Under ICD-10 Codes That Support Medical Necessity Group 1: Codes added ICD-10 codes H44.2A1, H44.2A2, H44.2A3, H44.2B1, H44.2B2, H44.2B3, H44.2E1, H44.2E2 and H44.2E3. This revision is due to the 2017 Annual ICD-10 Code Updates.

At this time 21st Century Cures Act will apply to new and revised LCDs that restrict coverage which requires comment and notice. This revision is not a restriction to the coverage determination; and, therefore not all the fields included on the LCD are applicable as noted in this policy.

 

  • Revisions Due To ICD-10-CM Code Changes
08/03/2017 R12

Under CMS National Coverage Policy corrected the titles for 42 CFR §410.74, §410.75, and §410.76. Under ICD-10 Codes That Support Medical Necessity-ICD-10 Codes for Fluorescein Angiography (92235) - Group 1: Codes deleted H34.10, M05.411, M05.412, M05.421, M05.422, M05.431, M05.432, M05.441, M05.442, M05.451, M05.452. M05.461, M05.462, M05.471, M05.472, M05.49, M05.511, M05.512, M05.521, M05.522, M05.531, M05.532, M05.541, M05.542, M05.551, M05.552, M05.561, M05.562, M05.571, M05.572, M05.59, M05.711, M05.712, M05.721, M05.722, M05.731, M05.732, M05.741, M05.742, M05.751, M05.752, M05.761, M05.762, M05.771, M05.772, M05.79, M05.811, M05.812, M05.821, M05.822, M05.831, M05.832, M05.841, M05.842, M05.851, M05.852, M05.861, M05.862, M05.871, M05.872, M05.89, M05.9, M06.011, M06.012, M06.021, M06.022, M06.031, M06.032, M06.041, M06.042, M06.051, M06.052, M06.061, M06.062, M06.071, M06.072, M06.08, M06.09, M06.211, M06.212, M06.221, M06.222, M06.231, M06.232, M06.241, M06.242, M06.251, M06.252, M06.261, M06.262, M06.271, M06.272, M06.28, M06.29, M06.311, M06.312, M06.321, M06.322, M06.331, M06.332, M06.341, M06.342, M06.351, M06.352, M06.361, M06.362, M06.371, M06.372, M06.38, M06.39, M06.811, M06.812, M06.821, M06.822, M06.831, M06.832, M06.841, M06.842, M06.851, M06.852, M06.861, M06.862, M06.871, M06.872, M06.88,  and M06.89. Under ICD-10 Codes That Support Medical Necessity-ICD-10 Codes for Indocyanine Green Angiography (92240)-Group 2: Codes deleted H35.059 and added ICD-10 codes D31.31 and D31.32. Under Sources of Information and Basis for Decision corrected punctuation and spelling, and deleted the two National Guideline Clearinghouse citations as these were archived.

  • Provider Education/Guidance
  • Typographical Error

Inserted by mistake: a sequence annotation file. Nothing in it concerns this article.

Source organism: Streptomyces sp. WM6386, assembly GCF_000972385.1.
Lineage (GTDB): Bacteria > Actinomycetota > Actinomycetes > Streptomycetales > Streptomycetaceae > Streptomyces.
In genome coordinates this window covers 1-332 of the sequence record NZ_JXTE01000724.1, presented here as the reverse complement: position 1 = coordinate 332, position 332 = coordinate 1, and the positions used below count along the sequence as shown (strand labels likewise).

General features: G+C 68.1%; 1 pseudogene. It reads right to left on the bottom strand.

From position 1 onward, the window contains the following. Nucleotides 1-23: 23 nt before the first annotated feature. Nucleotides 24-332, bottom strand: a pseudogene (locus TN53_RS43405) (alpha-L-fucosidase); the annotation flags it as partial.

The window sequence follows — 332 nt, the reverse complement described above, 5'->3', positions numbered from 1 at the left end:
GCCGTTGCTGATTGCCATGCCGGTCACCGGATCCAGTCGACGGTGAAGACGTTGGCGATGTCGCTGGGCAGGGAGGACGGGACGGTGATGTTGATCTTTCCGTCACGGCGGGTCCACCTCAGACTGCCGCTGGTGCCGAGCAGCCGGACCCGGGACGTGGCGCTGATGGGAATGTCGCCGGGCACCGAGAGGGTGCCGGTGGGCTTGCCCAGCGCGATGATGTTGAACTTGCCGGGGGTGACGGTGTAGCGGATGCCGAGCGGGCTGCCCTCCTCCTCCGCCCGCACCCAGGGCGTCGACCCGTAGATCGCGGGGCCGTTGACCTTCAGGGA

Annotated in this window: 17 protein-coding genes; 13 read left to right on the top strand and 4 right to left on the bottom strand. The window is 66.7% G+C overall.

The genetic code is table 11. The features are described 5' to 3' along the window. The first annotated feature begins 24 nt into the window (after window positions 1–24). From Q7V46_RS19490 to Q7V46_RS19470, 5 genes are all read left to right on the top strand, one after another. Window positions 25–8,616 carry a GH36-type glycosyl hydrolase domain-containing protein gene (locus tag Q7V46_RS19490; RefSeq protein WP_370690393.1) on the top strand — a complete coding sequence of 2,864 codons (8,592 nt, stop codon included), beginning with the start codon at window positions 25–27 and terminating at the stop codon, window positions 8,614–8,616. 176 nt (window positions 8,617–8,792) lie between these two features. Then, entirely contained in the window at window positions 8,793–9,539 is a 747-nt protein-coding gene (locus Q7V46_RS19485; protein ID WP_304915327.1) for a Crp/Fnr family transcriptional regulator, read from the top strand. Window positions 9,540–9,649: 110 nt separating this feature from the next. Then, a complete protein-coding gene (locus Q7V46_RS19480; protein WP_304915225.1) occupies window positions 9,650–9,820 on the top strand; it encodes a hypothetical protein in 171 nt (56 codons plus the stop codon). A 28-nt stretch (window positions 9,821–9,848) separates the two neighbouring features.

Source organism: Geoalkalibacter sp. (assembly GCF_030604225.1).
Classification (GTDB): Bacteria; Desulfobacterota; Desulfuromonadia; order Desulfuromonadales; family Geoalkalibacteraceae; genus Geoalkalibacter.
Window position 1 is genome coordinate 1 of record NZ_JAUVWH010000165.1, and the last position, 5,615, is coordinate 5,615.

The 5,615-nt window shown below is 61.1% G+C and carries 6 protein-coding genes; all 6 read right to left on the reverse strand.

• Reconsideration Request
05/15/2017 R11 Under ICD-10 Codes that Support Medical Necessity Group 1: Codes added ICD-10 codes H59.031, H59.032 and H59.033.
  • Provider Education/Guidance
  • Revisions Due To ICD-10-CM Code Changes
  • Reconsideration Request
01/01/2017 R10 Under ICD-10 Codes that Support Medical Necessity Group 2: Codes added ICD-10 codes H34.01 and H34.02.
  • Provider Education/Guidance
  • Revisions Due To ICD-10-CM Code Changes
01/01/2017 R9 Under CPT/HCPCS Codes Group 1 Paragraph added an asterisk and the verbiage “CPT Code 92242 can only be billed with a single diagnosis if that diagnosis is a covered diagnosis for both CPT Code 92235 and CPT Code 92240. If the diagnosis to be billed for CPT 92242 is only a covered diagnosis for one of the two procedures encompassed in CPT 92242, the provider also needs to include a second diagnosis code on the claim that is a covered diagnosis for the other of the two studies in order to indicate that there exists a covered diagnosis for both studies included in CPT 92242. Under CPT/HCPCS Codes Group 1 added CPT Code 92242 and code descriptions changed for CPT Codes 92235 and 92240. This revision is due to the 2017 Annual CPT/HCPCS Update and becomes effective 01/01/17.
  • Provider Education/Guidance
  • Revisions Due To CPT/HCPCS Code Changes
11/28/2016 R8 Under ICD-10 Codes that Support Medical Necessity Group 1: Codes added ICD-10 codes H35.3111, H35.3112, H35.3113, H35.3114, H35.3121, H35.3122, H35.3123, H35.3124, H35.3131, H35.3132, H35.3133, H35.3134, H35.3211, H35.3212, H35.3213, H35.3221, H35.3222, H35.3223, H35.3231 and H35.3232 as these codes were inadvertently omitted. This revision is due to the Annual ICD-10 Update. These codes are effective on or after October 01, 2016. Also, added ICD-10 codes H35.3233, H35.361, H35.362, H35.363, H43.11, H43.12, H43.13, H43.821, H43.822, H43.823 and Z79.899 due to a reconsideration request.
  • Provider Education/Guidance
  • Revisions Due To ICD-10-CM Code Changes
  • Reconsideration Request
10/24/2016 R7 Under ICD-10 Codes That Support Medical Necessity Group 1: Codes and Group 2: Codes added ICD-10 codes H34.03, H34.8110, H34.8111, H34.8112, H34.8120, H34.8121, H34.8122, H34.8130, H34.8131, H34.8132, H34.8310, H34.8311, H34.8312, H34.8320, H34.8321, H34.8322, H34.8330, H34.8331 and H34.8332. This revision is due to the Annual ICD-10 Code Update and becomes effective 10/24/16.
  • Provider Education/Guidance
  • Revisions Due To ICD-10-CM Code Changes